B) the increased risk of the disease among those exposed to herbicides during service in the Republic of Vietnam during the Vietnam era; and
C) whether there exists a plausible biological mechanism or other evidence of a causal relationship between herbicide exposure and the disease.
The committee notes that, as a consequence of congressional and judicial history, both its congressional mandate and the statement of task are phrased with the target of evaluation being “association” between exposure and health outcomes, although biologic mechanism and causal relationship are also mentioned as part of the evaluation in Article C. As used technically and as thoroughly addressed in a recent report on decision-making (IOM, 2008), the criteria for causation are somewhat more stringent than those for association. The unique mandate of VAO committees to evaluate association, rather than causation, means that the approach delineated in that report is not entirely applicable here. The rigor of the evidentiary database needed to support a finding of statistical association is weaker than that to support causality; however, positive findings for any of the indicators for causality would enhance conviction that an observed statistical association was reliable. In accord with its charge, the committee examined a variety of indicators appropriate for the task, including factors commonly used to evaluate statistical associations, such as the adequacy of control for bias and confounding and the likelihood that an observed association could be explained by chance; and it assessed evidence concerning biologic plausibility derived from laboratory findings in cell-culture or animal models. The full array of indicators examined was used to categorize the strength of the evidence. In particular, associations that manifest multiple indicators were interpreted as having stronger scientific support. Table 1-1 below presents the cumulative findings through Update 2008 of VAO committees using this approach.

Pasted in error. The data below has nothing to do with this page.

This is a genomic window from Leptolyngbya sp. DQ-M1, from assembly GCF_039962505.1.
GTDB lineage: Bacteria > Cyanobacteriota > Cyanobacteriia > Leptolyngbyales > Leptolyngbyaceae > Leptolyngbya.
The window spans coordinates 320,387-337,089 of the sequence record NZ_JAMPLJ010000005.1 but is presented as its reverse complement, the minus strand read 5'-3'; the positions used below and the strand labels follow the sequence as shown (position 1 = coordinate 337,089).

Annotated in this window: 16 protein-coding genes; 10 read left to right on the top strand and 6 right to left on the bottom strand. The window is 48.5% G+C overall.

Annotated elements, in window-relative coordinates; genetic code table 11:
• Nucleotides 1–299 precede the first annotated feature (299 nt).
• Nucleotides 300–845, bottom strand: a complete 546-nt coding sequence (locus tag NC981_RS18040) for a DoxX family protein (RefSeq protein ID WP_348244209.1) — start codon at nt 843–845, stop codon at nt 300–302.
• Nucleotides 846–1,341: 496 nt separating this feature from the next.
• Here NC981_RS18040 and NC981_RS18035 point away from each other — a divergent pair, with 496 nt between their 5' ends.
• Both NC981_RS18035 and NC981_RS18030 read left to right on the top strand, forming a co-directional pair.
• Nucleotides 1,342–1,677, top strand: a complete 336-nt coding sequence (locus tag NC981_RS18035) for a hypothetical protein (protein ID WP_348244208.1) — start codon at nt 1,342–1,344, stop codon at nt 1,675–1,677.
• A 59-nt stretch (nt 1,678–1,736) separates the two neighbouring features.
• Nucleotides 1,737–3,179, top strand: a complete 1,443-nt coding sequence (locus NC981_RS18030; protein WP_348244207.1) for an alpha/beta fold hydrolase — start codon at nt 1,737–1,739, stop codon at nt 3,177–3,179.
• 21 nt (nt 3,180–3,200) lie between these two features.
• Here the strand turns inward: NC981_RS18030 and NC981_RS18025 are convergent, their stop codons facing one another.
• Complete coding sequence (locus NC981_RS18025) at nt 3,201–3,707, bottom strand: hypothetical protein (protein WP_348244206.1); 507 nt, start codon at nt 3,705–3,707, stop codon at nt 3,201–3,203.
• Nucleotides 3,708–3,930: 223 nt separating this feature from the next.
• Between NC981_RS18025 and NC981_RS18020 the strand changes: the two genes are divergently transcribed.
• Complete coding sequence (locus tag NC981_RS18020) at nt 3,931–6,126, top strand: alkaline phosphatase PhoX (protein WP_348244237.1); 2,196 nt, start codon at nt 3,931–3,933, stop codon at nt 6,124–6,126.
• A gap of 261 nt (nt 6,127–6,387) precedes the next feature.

In delivering the charge to the current committee, VA made an additional request arising from the decision-making at VA necessitated by the findings of Update 2008. The sponsor asked that the committee, when summarizing the evidence available to support the association of a health effect with exposure to the components of the herbicides used by the military in Vietnam, address whether all the points that have rather imprecisely become known as the “Hill criteria for causality” (Hill, 1965) had been satisfied by the information available. The committee’s response to that request can be found Chapter 2 in the section “Evaluation of the Evidence.”
Chapter 2 provides details of the committee’s approach to its charge and the methods that it used in reaching conclusions.
It has been the practice of VAO committees to conduct open sessions, not only to gather additional information from people who have particular expertise